8. Modeling of a biomass high temperature steam gasifier integrated with assisted solar energy and a micro gas turbine

    International Nuclear Information System (INIS)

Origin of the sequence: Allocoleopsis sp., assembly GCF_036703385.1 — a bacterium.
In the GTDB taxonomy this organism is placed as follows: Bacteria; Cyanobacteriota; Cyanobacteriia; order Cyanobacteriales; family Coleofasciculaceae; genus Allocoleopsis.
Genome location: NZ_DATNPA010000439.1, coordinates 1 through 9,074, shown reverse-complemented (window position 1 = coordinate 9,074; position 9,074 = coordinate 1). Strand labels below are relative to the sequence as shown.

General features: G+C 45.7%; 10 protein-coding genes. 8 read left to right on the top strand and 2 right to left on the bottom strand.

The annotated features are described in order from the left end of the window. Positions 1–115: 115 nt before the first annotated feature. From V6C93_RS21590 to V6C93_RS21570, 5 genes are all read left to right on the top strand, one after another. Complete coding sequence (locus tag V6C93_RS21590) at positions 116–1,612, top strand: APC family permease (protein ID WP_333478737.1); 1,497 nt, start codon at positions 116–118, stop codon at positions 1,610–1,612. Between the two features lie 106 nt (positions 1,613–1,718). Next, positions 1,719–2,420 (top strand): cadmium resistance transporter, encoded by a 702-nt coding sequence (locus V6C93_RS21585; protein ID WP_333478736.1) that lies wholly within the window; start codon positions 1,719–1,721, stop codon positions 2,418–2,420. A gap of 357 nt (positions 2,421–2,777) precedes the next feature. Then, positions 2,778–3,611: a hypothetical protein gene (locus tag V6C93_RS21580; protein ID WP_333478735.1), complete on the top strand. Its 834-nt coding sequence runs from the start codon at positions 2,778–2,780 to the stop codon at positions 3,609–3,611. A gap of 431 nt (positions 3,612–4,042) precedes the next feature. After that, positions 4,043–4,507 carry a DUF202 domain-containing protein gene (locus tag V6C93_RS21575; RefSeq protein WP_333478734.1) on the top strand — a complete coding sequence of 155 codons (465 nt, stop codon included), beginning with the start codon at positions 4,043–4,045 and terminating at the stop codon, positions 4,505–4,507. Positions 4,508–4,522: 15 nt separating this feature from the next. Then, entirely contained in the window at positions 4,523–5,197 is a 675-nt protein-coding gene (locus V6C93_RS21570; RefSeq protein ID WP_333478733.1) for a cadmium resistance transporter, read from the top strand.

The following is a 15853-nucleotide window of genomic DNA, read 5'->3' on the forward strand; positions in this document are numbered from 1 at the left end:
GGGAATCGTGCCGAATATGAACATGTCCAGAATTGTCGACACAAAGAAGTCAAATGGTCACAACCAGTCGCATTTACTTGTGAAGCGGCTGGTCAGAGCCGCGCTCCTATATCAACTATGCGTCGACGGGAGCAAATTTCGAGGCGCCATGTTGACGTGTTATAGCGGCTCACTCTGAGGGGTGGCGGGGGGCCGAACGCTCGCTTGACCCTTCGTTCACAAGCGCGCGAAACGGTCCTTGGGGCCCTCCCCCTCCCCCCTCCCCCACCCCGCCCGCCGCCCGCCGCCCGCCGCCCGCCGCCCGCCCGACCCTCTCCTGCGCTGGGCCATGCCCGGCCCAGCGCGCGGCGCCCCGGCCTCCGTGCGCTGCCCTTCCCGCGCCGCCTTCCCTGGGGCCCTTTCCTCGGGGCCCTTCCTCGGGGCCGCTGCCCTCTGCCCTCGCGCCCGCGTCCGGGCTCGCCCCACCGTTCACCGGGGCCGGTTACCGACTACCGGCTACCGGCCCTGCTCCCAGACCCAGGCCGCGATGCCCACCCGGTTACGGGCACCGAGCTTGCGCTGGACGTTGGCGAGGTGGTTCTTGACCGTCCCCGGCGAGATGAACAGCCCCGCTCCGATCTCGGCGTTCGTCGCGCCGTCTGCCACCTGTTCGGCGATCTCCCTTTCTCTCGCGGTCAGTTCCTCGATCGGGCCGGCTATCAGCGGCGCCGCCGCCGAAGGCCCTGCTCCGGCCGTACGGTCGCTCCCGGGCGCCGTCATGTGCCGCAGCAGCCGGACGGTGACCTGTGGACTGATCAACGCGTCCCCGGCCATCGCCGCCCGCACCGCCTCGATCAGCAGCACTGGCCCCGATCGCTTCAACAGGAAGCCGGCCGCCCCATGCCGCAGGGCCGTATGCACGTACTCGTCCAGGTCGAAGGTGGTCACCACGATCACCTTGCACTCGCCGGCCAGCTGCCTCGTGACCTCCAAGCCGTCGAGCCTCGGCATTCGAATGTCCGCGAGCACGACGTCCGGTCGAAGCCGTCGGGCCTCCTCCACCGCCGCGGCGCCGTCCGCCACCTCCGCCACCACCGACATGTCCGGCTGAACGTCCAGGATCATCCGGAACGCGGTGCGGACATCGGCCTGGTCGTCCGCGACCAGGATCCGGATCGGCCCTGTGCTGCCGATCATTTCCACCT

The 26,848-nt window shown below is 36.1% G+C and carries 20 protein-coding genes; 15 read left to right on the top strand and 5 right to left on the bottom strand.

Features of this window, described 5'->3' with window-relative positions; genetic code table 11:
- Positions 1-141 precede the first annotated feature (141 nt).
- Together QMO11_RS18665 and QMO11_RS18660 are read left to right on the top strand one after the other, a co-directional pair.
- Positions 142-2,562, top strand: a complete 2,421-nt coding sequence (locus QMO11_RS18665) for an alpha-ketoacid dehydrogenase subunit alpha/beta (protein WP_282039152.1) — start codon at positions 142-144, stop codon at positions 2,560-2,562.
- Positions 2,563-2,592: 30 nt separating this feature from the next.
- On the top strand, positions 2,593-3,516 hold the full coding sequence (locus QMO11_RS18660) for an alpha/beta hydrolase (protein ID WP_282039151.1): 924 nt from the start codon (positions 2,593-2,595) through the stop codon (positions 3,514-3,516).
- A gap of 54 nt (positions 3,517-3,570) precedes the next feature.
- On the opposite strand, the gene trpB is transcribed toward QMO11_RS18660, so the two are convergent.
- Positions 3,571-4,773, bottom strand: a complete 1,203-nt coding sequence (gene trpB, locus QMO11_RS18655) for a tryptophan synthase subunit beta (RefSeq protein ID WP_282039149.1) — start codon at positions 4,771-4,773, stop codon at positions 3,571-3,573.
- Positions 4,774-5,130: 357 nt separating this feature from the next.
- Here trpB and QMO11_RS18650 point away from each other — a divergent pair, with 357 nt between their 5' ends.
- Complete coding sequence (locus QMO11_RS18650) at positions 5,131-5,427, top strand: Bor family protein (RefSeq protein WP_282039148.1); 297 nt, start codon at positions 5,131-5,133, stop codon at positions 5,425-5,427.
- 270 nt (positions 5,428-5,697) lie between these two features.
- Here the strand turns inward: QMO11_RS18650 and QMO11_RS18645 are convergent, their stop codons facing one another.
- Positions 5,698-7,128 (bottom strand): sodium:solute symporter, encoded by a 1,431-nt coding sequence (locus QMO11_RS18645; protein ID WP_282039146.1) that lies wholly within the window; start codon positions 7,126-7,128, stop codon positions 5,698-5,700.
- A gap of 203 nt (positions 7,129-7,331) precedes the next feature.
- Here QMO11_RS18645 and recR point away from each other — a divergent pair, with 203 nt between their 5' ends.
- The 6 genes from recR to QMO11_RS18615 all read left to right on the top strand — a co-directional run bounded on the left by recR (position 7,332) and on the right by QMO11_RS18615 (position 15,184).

Highlights: • A parametric study determines optimal system requirements for different feedstock. • The effect that biomass and moisture levels have on syngas composition is analyzed. • The novel system proposed optimizes heat recovery and water consumption. • Competitive solar efficiency is obtained at low steam to biomass ratios. • Overall CHP utilization factors range between 30% and 43%. - Abstract: A mathematical model that describes a trailer scale biomass steam gasification system coupled with a solar collector heat source and a micro gas turbine is reported in this paper. This combined heat and power system is set to a prescribed output of 20 kWe and several system conditions have been optimized in a parametric study to minimize resource consumption rates. Biomass feeding rates under optimal conditions were found to range between 23 and 63 kg/h depending on the types of feedstock and other parameters. Water consumption is reduced through a condensation and recirculation process that is part of a heat recovery unit. Also, solar energy requirements have been reduced by means of a recuperator that extracts heat out of the combustion products. The overall system performance has been evaluated by a utilization factor which was found to range between 30% and 43%. The system has been compared to a baseline case of an air breathing gasification system of a similar scale. It was found that steam gasification produces the syngas with heating values over twice as high as those obtained by air gasification. Steam gasification also led to a 25% and 50% reduction in emission rates of contaminants like CO2 and nitrogen oxides respectively relative to the baseline case